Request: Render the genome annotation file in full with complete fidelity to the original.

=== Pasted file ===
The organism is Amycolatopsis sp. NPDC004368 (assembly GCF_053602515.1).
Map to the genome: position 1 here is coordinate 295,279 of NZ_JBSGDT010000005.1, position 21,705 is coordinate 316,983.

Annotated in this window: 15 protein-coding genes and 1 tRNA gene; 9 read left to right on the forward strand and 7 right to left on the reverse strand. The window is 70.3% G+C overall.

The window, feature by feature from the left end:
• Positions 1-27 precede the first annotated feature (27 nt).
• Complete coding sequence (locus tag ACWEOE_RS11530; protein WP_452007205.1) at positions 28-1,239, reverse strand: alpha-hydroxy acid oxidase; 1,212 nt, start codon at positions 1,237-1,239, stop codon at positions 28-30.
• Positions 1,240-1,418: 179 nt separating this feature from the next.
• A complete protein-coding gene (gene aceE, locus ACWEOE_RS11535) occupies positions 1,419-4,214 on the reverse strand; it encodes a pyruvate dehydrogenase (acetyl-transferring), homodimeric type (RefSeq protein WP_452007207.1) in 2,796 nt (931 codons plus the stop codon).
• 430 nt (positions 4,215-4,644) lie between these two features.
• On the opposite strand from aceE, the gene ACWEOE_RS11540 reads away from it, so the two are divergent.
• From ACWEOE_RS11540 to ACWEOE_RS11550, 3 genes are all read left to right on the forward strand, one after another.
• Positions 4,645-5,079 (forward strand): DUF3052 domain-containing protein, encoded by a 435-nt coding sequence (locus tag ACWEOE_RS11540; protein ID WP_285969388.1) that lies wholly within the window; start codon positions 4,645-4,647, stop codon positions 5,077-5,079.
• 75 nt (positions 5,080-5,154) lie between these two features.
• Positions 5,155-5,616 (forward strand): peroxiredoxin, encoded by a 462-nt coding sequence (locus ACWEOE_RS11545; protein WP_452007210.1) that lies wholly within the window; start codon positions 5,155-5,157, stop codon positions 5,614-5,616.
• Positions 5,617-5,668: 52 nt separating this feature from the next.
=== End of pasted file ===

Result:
The organism is Amycolatopsis sp. NPDC004368 (assembly GCF_053602515.1).
Map to the genome: position 1 here is coordinate 295,279 of NZ_JBSGDT010000005.1, position 21,705 is coordinate 316,983.

Annotated in this window: 15 protein-coding genes and 1 tRNA gene; 9 read left to right on the forward strand and 7 right to left on the reverse strand. The window is 70.3% G+C overall.

The window, feature by feature from the left end:
• Positions 1-27 precede the first annotated feature (27 nt).
• Complete coding sequence (locus tag ACWEOE_RS11530; protein WP_452007205.1) at positions 28-1,239, reverse strand: alpha-hydroxy acid oxidase; 1,212 nt, start codon at positions 1,237-1,239, stop codon at positions 28-30.
• Positions 1,240-1,418: 179 nt separating this feature from the next.
• A complete protein-coding gene (gene aceE, locus ACWEOE_RS11535) occupies positions 1,419-4,214 on the reverse strand; it encodes a pyruvate dehydrogenase (acetyl-transferring), homodimeric type (RefSeq protein WP_452007207.1) in 2,796 nt (931 codons plus the stop codon).
• 430 nt (positions 4,215-4,644) lie between these two features.
• On the opposite strand from aceE, the gene ACWEOE_RS11540 reads away from it, so the two are divergent.
• From ACWEOE_RS11540 to ACWEOE_RS11550, 3 genes are all read left to right on the forward strand, one after another.
• Positions 4,645-5,079 (forward strand): DUF3052 domain-containing protein, encoded by a 435-nt coding sequence (locus tag ACWEOE_RS11540; protein ID WP_285969388.1) that lies wholly within the window; start codon positions 4,645-4,647, stop codon positions 5,077-5,079.
• 75 nt (positions 5,080-5,154) lie between these two features.
• Positions 5,155-5,616 (forward strand): peroxiredoxin, encoded by a 462-nt coding sequence (locus ACWEOE_RS11545; protein WP_452007210.1) that lies wholly within the window; start codon positions 5,155-5,157, stop codon positions 5,614-5,616.
• Positions 5,617-5,668: 52 nt separating this feature from the next.